Among targets under the recently tabled 12th Malaysia Plan (2021-2025) is the boosting of graduate employability with higher wages and for Malaysia to be at least on par with international average scores measured under the Programme for International Student Assessment (PISA) and Trends in International Mathematics and Science Study (TIMSS) by 2025.
In the last triennial PISA survey of 15-year-old students to assess the extent to which they have acquired key knowledge and skills essential for full participation in society — with a focus on proficiency in reading, mathematics, science and an innovation domain — and student’s general well-being, students in Malaysia scored lower than the Organisation for Economic Co-operation and Development (OECD) average in reading, maths and science. According to excerpts from the PISA 2018 report, only 54% of students attained at least so-called Level 2 proficiency in reading — to identify the main idea in a text of moderate length and find information based on explicit criteria — significantly below the OECD average of 77%. Only a “negligible” number of students are deemed advanced, compared with more than 10% in 20 education systems, including in 15 OECD countries.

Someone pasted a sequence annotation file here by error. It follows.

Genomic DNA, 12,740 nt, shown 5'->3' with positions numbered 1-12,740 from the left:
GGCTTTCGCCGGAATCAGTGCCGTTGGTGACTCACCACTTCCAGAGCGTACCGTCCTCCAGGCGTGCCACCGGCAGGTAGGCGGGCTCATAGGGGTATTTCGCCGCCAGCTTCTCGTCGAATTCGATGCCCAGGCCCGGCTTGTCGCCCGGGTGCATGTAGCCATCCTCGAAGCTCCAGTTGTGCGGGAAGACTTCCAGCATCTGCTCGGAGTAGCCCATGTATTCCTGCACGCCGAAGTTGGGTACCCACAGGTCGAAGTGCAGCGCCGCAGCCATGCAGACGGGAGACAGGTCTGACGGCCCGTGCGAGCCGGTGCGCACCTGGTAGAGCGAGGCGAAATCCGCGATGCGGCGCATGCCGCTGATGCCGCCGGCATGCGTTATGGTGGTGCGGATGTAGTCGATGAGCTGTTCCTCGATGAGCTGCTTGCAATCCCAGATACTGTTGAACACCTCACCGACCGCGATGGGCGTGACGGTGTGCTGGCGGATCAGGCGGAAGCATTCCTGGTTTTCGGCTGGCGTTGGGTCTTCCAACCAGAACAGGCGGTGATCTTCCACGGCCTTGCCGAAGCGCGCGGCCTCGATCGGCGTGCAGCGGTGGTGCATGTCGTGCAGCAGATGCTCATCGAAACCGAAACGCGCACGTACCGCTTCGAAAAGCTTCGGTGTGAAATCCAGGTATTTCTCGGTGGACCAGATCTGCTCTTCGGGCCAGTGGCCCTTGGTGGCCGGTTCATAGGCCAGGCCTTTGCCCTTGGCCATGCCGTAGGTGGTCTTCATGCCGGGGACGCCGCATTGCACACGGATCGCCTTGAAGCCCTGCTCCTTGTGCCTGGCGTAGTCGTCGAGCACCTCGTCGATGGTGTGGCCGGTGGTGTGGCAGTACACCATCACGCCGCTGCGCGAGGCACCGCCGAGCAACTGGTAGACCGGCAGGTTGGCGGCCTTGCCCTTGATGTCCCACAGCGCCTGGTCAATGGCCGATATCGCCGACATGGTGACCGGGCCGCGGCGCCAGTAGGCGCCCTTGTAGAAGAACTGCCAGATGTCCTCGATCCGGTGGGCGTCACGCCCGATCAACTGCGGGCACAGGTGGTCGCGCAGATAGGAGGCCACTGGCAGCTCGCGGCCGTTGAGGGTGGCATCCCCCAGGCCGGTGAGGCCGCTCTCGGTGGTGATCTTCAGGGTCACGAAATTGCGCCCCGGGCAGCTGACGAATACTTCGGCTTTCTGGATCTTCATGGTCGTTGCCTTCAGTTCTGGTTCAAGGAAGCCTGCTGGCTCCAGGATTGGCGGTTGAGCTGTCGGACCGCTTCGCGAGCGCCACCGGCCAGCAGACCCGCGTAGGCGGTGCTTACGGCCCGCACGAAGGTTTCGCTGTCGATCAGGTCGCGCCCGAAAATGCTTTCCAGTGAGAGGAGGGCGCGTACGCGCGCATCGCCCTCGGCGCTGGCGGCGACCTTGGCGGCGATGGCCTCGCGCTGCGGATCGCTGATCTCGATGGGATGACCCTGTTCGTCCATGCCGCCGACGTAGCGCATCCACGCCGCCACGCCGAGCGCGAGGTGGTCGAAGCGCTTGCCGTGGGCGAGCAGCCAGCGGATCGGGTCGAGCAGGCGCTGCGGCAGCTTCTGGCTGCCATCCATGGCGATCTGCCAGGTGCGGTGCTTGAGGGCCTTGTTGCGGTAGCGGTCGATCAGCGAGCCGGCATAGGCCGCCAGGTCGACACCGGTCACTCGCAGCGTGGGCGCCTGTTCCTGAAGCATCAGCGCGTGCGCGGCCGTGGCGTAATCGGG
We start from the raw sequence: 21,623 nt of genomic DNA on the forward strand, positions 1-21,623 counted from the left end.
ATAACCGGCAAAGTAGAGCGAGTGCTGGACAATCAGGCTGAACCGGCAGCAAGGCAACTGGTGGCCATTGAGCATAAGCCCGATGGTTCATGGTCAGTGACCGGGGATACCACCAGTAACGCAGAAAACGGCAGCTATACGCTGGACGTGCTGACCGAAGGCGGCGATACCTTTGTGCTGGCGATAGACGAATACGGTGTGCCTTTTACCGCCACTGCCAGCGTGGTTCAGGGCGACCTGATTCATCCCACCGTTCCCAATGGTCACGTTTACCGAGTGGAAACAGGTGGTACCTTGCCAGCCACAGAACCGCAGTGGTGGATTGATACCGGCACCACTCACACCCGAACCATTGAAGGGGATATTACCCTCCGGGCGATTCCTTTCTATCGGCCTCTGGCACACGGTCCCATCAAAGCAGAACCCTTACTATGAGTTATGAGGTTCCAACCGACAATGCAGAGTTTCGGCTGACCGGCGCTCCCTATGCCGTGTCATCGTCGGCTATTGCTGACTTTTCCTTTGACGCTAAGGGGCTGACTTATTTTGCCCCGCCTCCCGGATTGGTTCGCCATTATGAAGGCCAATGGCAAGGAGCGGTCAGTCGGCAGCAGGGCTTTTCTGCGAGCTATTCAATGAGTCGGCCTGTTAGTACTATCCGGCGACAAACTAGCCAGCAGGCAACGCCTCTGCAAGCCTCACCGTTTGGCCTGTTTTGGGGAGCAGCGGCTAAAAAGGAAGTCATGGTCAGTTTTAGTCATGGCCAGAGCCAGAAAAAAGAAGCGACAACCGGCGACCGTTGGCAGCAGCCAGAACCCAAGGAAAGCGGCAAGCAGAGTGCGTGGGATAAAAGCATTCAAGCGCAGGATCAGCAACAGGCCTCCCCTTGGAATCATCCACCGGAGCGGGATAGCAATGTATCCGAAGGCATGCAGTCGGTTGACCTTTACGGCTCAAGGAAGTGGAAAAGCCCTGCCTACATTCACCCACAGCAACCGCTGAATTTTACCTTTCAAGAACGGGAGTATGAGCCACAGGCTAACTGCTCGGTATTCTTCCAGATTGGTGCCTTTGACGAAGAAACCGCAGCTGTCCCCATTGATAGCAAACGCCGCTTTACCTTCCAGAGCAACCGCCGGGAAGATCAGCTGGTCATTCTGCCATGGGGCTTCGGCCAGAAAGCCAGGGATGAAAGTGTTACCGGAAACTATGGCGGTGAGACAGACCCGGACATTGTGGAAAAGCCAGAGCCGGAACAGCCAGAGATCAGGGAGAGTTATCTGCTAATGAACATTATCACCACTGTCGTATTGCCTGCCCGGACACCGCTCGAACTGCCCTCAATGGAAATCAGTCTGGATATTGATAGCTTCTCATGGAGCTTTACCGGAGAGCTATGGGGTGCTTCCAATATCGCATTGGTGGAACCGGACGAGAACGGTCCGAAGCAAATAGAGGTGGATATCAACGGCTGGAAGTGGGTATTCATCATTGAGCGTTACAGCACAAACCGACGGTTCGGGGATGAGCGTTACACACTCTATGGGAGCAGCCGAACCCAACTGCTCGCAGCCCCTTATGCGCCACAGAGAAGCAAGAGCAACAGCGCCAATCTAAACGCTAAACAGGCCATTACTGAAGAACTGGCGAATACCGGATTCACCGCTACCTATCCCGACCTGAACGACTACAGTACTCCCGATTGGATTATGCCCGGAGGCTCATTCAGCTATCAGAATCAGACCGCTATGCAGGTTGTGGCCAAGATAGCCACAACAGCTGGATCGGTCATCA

In mathematics, only 59% attained at least Level 2 (OECD average: 76%), with only 2% scoring high marks (OECD average: 11%) and can model complex situations mathematically and evaluate appropriate problem-solving strategies to solve them. That compares with 44% in four cities in China (Beijing, Shanghai, Jiangsu and Zhejiang), 37% in Singapore, 29% in Hong Kong, 28% in Macau, 23% in Taiwan and 21% in South Korea.
Similarly, for science, only 63% attained at least Level 2 (OECD average: 78%) with only 1% scoring high marks to be able to creatively and autonomously apply knowledge about science to a wide variety of situations, including those unfamiliar to them.
The latest PISA assessment was supposed to have happened this year but was postponed to 2022 due to Covid-19. The outcome should provide some indication of the impact of school closures and online learning during the pandemic, but would not be enough on its own for policymakers here to develop an extensive action plan to counter any adverse effects on students, especially those from the lower-income group relying on better education outcomes for upward social mobility. A lot rests on officials in the Education Ministry tasked to assess the situation at hand to aid policy decisions.